Louise Florence Pétronille Tardieu d'Esclavelles Epinay.

Memoirs of Madame d'Épinay online

. (page 1 of 22)
Online LibraryLouise Florence Pétronille Tardieu d'Esclavelles EpinayMemoirs of Madame d'Épinay → online text (page 1 of 22)
Font size
QR-code for this ebook






— 1




























lv«:^ty of






(Courtiers and
^ourites Oj

Music at d'Epinay's

From the painting by Kainmerer

Courtiers and Favourites
of Royalty

[Memoirs of the Court of France

With Contemporary and [Modern lUiistrations

Colle^ed from the

French U^ational <-/lrchivcs


Leon Vallee



cMadame d'Epinay

In Three Volumes
Vol. Ill


Societe des 'Bibliophiles

New York

{Merrill &■ "Baker


Limited to One Thousand Sets



Chaptxr XVI (continutd).


Portrait of M. de Margency — The army of Germany — M. de Jolly as
Madame de Pompadour's ambassador Z

Chapter XVII

Saint-Lambert in the field with Grimm — Madame de Pompadoor s
desire to become ruler of Neufchatel — Life at La Chevrette—
Mademoiselle d'fipinay's character — M. d'fipinay reappears on
the scene for a moment — Madame d'fipinay refuses Rous-
seau's affection — Philharmonic association of Francueil and M.
d'fipinay — Meetings between ;Rousseau and Madame d'Houde-
tot — Conversation between Rousseau and Madame d'fipinay on
the subject of education — Intimacy and subsequent rupture be-
tween Madame d'Houdetot and Madame de Verdelin — News from
the army — Gloomy pictures — M. de Margency's affected letter
— A grand dinner at the Hermitage — Saint -Lambert's sudden
return — Rousseau in Paris at Diderot's house — Desmahis turned
religious — Diderot prevents D'Holbach from going to La Chev-
rette — Rousseau, Saint-Lambert, and Madame d'Houdetot to-
gether Z4

Chaptkr XVIII

Madame d'fipinay's comments upon the past and future — Ronsseaa
imagines that she is keeping Saint-Lambert informed — His fury
— Warlike notes — He goes to fipinay to avoid a scandal —
Hurried departure of Saint-Lambert — Therese's chattering — M.
de Croismare and Mademoiselle d'fipinay — News of the battle of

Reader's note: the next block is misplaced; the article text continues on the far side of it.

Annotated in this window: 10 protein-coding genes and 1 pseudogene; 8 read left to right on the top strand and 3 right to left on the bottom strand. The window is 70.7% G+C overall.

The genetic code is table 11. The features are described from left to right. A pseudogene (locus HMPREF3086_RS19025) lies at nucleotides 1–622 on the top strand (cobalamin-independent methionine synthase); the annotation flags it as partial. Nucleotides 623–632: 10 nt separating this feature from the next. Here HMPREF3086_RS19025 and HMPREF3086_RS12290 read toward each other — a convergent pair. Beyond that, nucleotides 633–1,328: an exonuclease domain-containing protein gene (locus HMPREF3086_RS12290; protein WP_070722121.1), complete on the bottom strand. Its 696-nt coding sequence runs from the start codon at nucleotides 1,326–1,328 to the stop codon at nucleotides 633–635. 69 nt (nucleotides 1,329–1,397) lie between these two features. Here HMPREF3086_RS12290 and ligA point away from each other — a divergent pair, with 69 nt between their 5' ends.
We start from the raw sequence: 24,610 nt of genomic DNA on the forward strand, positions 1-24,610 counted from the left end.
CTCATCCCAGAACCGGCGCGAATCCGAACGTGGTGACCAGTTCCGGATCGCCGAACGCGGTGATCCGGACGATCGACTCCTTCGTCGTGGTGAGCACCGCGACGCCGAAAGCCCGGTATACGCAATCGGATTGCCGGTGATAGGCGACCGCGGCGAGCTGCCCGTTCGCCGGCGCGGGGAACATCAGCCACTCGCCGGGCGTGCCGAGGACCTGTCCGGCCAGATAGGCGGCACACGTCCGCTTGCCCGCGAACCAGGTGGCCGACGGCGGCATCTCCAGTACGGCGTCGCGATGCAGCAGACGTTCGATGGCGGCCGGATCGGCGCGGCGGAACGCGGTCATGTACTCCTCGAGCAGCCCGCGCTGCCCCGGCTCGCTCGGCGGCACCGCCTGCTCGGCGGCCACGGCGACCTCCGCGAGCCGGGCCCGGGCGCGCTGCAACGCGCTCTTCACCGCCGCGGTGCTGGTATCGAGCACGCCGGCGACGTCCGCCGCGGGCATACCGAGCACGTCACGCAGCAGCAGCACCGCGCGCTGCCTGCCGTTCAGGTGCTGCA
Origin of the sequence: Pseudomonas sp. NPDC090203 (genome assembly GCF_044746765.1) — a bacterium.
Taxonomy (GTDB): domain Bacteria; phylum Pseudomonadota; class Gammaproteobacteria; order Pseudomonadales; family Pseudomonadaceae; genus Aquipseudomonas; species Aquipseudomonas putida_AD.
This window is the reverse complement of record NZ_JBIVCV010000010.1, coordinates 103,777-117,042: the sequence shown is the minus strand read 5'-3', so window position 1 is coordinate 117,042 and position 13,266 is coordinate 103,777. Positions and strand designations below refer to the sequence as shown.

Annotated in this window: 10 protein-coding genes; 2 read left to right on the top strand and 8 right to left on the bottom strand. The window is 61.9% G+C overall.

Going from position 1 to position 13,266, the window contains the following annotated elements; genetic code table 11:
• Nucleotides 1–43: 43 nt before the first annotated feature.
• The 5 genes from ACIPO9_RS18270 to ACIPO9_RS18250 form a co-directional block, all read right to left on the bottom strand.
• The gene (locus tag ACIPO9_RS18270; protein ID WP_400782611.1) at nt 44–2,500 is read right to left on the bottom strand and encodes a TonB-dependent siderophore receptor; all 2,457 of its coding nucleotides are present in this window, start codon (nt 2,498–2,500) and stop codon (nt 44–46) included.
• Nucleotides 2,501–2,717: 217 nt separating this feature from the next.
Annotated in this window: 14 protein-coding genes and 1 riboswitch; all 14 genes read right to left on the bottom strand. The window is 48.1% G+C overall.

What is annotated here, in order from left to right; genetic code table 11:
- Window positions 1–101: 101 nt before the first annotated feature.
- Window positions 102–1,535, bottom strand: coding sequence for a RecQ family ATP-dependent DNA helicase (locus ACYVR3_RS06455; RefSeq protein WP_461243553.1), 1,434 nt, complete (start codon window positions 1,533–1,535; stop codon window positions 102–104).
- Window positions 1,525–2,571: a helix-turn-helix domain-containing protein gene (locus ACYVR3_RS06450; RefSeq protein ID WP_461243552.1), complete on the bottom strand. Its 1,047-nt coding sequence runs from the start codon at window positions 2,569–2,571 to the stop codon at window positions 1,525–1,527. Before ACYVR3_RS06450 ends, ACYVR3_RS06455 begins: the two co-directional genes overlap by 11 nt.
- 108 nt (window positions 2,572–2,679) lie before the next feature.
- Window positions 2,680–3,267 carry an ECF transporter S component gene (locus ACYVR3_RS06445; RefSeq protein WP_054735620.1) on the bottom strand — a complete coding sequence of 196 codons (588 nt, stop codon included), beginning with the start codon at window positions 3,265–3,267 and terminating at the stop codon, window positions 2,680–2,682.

Hastenbeck — M. de Jully's letters about Geneva — The D'Holbach
household — The Abbe de V * * * — Grimm's return — His conver-
sation with Rousseau — Madame d'fipinay's unaccountable illness
— She has to leave Pau-is — Grimm wants Rousseau to accompemy
her — Diderot stirred to action by Grimm — Rousseau revolts —
Madame d'Houdetot's endeavours to keep the peace — Grimm's
final attack upon his old friend — Rousseaa defends himself —
Definite rupture . . . M


Chaptbr XIX

News from Madame d'Epinay — How the philosophers prepare to
explain Rousseau's departure — The part which Diderot is mads
to play — His poetical declamations against Rousseau, who
proudly decides to leave the Hermitage — Arrival of Madame
d'fipinay at Geneva — Voltaire's attentions to her — Publication
of the "Lettre sur les Spectacles" — Tronchin enlisted amongst
the author's enemies — M. de Margency quarrels with D'Holbach
— Last appearance of Francueil — Return of M. d'fipinay from
Geneva — Pictures of Genevese life — "Les Delices" and the
d^shabilM of Voltaire and Madame Denis — M. de Jnlly's
amiability — Madame d'Esclavelles visits Diderot in Paris at
D'Holbach's— Rousseau leaves the Hermitage .... 144

Chapter XX

Madame d'fipinay at Voltaire's house — Madame d'Houdetot and
Saint-Lambert again — Madame le Vasseur — Portrait of Voltaire
by Madame d'fipinay — Saint-Lambert defends Rousseau —
Madame d'fipinay's popularity at Geneva, as being the friend
of Rousseau — M. d'fipinay's opinions in regard to the educa-
tion of his son — Rousseau's last letter — Madame d'fipinay sends
for Grimm, who, after some delay, arrives — The stay at Geneva
prolonged — Madame d'fipinay proposes to get her writings printed
— Voltaire's censure 203

Additional Correspondence of Madame d'fipinay .... 243

Letters from J. J. Ronsseaa to Madame d'fipinay (not inserted in the

Memoirs) 264

Select Letters of Madams d'fipinay to various persons • • . 880



Music at Madame b'^pinay's. Frontispiece.

Course of Study from the Writing of the Dauphin. pa»k

Baron Grimm 14

The Chevalier St. Lambert 16

Entrance to the Forest of Fontainebleau ,22

A Visit to Rousseau at the Hermitage 46

The Battle of Hastenbeck 88

Geneva ........ 96

Jean d'Alembert ........... 178

Diderot 220

BoussEAU IN his Last Illn£SS 278

niriquBa ddl lo §nilnw ecil moil ybujS b dzwoD

■{VT.f I n'/; ,^!fi,inr.rT invjiunntA" ?.hi;M ^o alr.n.jitr;/ 'jL)i/',(|t.,:idi<M t,fi) moil
ssIIeV riooJ )o riciJosiib 3d) tsb'iu bsHqin^oJori'^

Course of Study from the writing of the Dauphin
corrected by Bossuet

From the Bibliutheque Nationale of Paris "Manuscrits franjais, No. 13,79?"

Photographed under the direction of Leon Vallee